Learning Their Lines from The Boston Globe

Learning their lines
By Meredith Goldstein
April 15, 2009

My friend and I visited Gypsy Bar not long ago to watch a group of guys test their pickup skills. The men desperately wanted to know whether their lines were effective - mainly because they had paid about $3,000 to learn them.

They were students of Love Systems, a pick-up training program that claims to teach men how to decode "female psychology" for the purposes of dating. According to the Love Systems program literature, men who complete the weekend-long boot camp (which will be held in Boston again in June) will leave with the skills to approach and attract almost any woman, even the perfect-looking ones.

If you've seen VH1's reality show "The Pick-Up Artist," you know what I'm talking about. There's an entire industry that makes money off guys who want more game.

Who pays $3,000 to learn how to talk to women, you ask? Lots of people. Normal people.

The guys who attended the winter seminar in Boston were unsettlingly normal, men you probably know or work with. Most were 30-somethings in business jobs. They weren't ugly. They seemed nice enough.

For many hours, they holed up in a rented apartment listening to the class instructors, two men who go by the names Braddock and Mr. M (most of the men who work for Love Systems go by nicknames), self-described smooth operators who lead these sessions around the world. I tried to jot down as much as I could without rolling my eyes too much.

According to Braddock, a pickup works like this: You talk to the woman (women like to talk), then you establish mutual attraction. Then you comfort the woman. Then you seduce her.

The group leaders showed them how to do this. Skills included asking questions to start a conversation or using manipulative behavior like leaning back so that the woman is forced to lean in.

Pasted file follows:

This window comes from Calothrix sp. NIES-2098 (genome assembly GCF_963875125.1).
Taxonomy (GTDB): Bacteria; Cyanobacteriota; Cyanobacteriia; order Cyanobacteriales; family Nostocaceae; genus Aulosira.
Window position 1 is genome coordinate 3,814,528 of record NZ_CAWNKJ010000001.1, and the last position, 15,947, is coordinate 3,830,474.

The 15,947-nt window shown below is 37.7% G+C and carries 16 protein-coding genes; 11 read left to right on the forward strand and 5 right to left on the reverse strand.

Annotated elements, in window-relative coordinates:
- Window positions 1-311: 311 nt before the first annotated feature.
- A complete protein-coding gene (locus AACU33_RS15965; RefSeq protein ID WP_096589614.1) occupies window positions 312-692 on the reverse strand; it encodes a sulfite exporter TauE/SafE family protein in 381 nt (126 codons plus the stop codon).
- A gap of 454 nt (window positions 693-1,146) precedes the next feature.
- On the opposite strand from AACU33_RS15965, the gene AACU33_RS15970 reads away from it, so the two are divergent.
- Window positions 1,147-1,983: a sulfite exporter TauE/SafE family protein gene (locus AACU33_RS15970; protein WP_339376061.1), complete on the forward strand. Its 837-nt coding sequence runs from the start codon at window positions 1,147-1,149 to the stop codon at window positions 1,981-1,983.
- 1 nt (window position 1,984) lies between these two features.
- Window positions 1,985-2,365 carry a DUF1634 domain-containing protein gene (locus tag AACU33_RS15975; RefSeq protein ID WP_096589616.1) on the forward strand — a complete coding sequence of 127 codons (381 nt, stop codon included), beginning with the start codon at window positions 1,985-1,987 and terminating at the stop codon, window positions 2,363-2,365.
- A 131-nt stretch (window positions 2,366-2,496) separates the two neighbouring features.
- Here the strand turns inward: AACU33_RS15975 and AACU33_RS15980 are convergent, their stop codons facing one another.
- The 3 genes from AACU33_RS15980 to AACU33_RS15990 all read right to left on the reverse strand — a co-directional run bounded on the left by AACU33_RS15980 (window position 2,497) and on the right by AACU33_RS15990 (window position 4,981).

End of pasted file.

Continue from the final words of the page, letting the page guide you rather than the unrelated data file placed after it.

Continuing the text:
The men took notes. Then practiced.

A few hours later, when I met up with the men at Gypsy Bar to see them test their skills, I was horrified to see that the gags and methods worked. The students, who traveled in pairs, approached women and started conversations. They mentioned their friends and families to prove they were "protectors of loved ones." They made eye contact. I could see the women flipping their hair and laughing.

Most of these men admitted to me that the night was about quantity, so after a few minutes with each female, they moved on. On the rare occasion that they were rejected or ignored, they moved on, unfazed.

Women who instantly reject a man at a bar apparently aren't worth the hassle. Someone from the class explained to me, "Those are red-light girls."

After the boot camp, I spoke by phone with Nick Savoy, the man who runs Love Systems, about why his program concerns me. The men wanted as many numbers as possible just to prove they could get them. They spoke of women like prey - or better yet, like weird aliens they wanted to take down. The men I interviewed spoke of wanting power in social situations, not a real partnership. Not love. Not even sex, really. They just wanted to win.

"We're not in charge of telling guys what they want and shouldn't want," he said. "These guys - they want more or better options."

Original article at BostonGlobe.com.